Retailing Faux Pas
By Bill Bittner, President, BWH Consulting
We all have them – those encounters with a sales person that are permanently embedded in our memories. As I was hiking the other day, thinking about the approaching ski season, I recalled one that is a classic…
Several years ago, as a friend and I were coming off Killington Mountain in Vermont, we saw a “Big Ski Sale” sign posted on one of the shops on the main access road. My friend, Cathy, was a very good skier, probably in her early forties at the time, who spent most of her weekends at Killington in a Ski House she shared with several other hardcore skiers. She had been looking for new skis, so we stopped to see what was available.
As we entered the shop, a young salesman approached us. Cathy told him the brand, model, and length of ski she wanted. The salesman took us over to the ski rack and we looked around, but the proper ski was not available.
His reaction was to suggest a substitute with words to the effect, “I think you would like this pair.”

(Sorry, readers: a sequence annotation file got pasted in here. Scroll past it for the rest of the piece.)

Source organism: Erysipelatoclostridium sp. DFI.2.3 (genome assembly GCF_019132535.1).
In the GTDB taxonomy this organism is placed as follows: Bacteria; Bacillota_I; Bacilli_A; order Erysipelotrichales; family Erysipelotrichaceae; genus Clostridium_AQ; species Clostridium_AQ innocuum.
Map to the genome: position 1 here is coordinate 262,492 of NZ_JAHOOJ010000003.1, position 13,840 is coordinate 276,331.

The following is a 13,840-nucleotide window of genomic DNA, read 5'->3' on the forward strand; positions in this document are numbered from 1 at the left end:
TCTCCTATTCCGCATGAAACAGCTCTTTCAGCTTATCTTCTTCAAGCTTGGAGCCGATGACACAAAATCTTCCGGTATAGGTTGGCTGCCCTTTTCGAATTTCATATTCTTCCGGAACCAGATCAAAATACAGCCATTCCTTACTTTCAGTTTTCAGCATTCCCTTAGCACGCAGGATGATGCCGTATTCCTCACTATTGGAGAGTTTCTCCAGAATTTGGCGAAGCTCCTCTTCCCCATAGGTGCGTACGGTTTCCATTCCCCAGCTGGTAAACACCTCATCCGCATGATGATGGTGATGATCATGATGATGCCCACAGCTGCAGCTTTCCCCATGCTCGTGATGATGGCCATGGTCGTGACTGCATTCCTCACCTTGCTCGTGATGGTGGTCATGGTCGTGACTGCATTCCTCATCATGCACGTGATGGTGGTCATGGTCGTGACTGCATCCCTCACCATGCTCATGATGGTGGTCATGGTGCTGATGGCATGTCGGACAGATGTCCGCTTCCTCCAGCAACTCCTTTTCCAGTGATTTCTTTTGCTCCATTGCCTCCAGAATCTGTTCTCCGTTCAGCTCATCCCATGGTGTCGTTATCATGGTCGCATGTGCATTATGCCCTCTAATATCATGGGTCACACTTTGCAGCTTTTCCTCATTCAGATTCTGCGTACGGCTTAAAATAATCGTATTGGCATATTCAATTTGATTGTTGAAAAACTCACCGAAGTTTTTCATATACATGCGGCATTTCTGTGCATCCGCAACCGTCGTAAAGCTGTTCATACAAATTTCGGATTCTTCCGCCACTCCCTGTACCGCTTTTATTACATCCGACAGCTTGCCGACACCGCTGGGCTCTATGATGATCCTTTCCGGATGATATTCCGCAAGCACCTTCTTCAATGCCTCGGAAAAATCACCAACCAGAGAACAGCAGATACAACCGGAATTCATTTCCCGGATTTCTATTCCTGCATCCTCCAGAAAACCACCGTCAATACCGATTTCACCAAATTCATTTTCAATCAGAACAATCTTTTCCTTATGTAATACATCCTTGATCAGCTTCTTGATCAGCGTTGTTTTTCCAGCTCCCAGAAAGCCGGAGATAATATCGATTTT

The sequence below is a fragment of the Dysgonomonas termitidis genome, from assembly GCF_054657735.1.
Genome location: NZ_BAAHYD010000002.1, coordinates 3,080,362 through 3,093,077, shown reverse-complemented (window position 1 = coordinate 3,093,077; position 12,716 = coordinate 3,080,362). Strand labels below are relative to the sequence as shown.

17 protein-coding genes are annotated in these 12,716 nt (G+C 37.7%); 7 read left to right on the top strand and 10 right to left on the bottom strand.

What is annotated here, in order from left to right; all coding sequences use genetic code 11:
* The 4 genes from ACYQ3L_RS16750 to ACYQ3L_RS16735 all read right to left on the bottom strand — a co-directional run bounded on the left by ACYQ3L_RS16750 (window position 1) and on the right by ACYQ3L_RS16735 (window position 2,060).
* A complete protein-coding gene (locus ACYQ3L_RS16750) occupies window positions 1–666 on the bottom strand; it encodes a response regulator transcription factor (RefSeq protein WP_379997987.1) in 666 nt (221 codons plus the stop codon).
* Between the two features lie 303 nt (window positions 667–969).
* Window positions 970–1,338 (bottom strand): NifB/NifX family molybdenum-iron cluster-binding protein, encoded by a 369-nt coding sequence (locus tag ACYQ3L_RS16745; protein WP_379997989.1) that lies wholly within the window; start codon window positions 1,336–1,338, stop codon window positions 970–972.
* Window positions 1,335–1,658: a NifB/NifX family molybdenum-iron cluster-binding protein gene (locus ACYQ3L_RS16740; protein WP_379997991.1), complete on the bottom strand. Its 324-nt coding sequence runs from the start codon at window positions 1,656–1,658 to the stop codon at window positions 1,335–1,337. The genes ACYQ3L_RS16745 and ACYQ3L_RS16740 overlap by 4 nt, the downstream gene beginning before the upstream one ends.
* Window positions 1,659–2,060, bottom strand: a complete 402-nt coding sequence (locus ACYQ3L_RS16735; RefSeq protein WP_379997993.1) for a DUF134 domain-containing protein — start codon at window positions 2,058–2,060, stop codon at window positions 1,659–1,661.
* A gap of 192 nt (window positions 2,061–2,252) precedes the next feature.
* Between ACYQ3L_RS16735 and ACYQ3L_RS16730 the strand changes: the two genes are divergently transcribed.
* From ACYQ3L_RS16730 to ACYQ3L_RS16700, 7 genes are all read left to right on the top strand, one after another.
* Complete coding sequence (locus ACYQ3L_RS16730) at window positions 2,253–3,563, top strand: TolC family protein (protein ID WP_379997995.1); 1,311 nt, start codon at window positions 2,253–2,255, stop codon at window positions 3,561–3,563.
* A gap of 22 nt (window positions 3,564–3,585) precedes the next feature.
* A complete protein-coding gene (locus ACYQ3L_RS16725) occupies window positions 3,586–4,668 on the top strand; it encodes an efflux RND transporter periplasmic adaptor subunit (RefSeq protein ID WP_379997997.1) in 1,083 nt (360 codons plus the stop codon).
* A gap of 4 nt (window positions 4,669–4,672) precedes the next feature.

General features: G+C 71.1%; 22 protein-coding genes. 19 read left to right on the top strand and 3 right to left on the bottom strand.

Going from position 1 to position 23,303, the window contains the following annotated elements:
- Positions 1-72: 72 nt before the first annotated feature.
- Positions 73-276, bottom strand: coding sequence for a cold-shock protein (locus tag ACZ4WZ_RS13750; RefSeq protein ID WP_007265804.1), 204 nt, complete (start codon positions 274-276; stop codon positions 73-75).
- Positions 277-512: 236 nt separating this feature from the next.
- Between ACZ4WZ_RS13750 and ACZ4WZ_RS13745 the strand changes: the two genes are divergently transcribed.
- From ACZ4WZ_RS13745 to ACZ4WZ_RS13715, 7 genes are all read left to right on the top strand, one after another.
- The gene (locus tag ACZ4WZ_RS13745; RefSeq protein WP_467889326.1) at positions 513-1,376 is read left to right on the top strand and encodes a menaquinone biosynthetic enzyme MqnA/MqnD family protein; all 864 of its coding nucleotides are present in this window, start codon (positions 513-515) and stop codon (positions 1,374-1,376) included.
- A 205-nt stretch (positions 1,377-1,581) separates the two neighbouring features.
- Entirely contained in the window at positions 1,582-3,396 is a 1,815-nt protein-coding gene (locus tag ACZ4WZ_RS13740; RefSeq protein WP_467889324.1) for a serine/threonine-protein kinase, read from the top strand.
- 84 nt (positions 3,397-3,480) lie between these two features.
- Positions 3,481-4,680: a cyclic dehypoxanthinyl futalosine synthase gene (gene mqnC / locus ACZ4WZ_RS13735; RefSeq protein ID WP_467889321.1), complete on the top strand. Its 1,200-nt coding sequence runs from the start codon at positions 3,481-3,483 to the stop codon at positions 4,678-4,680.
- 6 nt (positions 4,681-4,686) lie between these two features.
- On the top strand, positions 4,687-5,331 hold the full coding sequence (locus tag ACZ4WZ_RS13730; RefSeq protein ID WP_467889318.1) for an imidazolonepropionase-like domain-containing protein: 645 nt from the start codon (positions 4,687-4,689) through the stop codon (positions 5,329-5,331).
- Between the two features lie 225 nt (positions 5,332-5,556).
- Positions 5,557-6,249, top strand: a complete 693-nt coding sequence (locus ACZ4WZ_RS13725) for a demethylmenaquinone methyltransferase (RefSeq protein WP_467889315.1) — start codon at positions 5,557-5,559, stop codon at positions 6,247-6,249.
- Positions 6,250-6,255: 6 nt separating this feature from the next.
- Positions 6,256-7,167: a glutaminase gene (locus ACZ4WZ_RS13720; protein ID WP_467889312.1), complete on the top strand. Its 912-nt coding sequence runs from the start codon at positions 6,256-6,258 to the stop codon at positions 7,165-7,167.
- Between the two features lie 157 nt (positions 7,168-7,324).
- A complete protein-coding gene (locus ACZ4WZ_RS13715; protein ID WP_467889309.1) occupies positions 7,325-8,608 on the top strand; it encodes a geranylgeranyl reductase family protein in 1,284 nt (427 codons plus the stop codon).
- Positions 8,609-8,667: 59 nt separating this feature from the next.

Cathy asked why he thought she might like the substitute and his response (no kidding) was, “It is the kind of ski my mother would like.”
Managing to keep her cool, Cathy asked, “What makes you think I would like the kind of ski your mother would?”
His response: “It must be the pink jump suit you’re wearing.”
Needless to say we didn’t buy anything.
Moderator’s Comment: Share your favorite recollection of an encounter of the strange kind with a retail salesperson. What will it take for retailers
to improve customer service levels in their stores?
I just can’t imagine what this guy was thinking when he made those remarks. Maybe he figured that, because Cathy obviously knew what she was looking for,
the sale was already lost when the skis were not in stock. I hope that was the reason, because otherwise he was just plain stupid.
I don’t know what kind of training they give sales people in the ski shops, but it seems the first thing they should do is determine what type of skier
they are addressing. It is more important to understand how customers perceive themselves than what kind of skier they might be actually.
A few quick questions, like “How often do you ski?” and “What kind of trails do you ski?” would go a long way to help a salesperson make the appropriate
recommendation. They also have to know their product. Only then might they convince a skier to make a switch. –
Bill Bittner – Moderator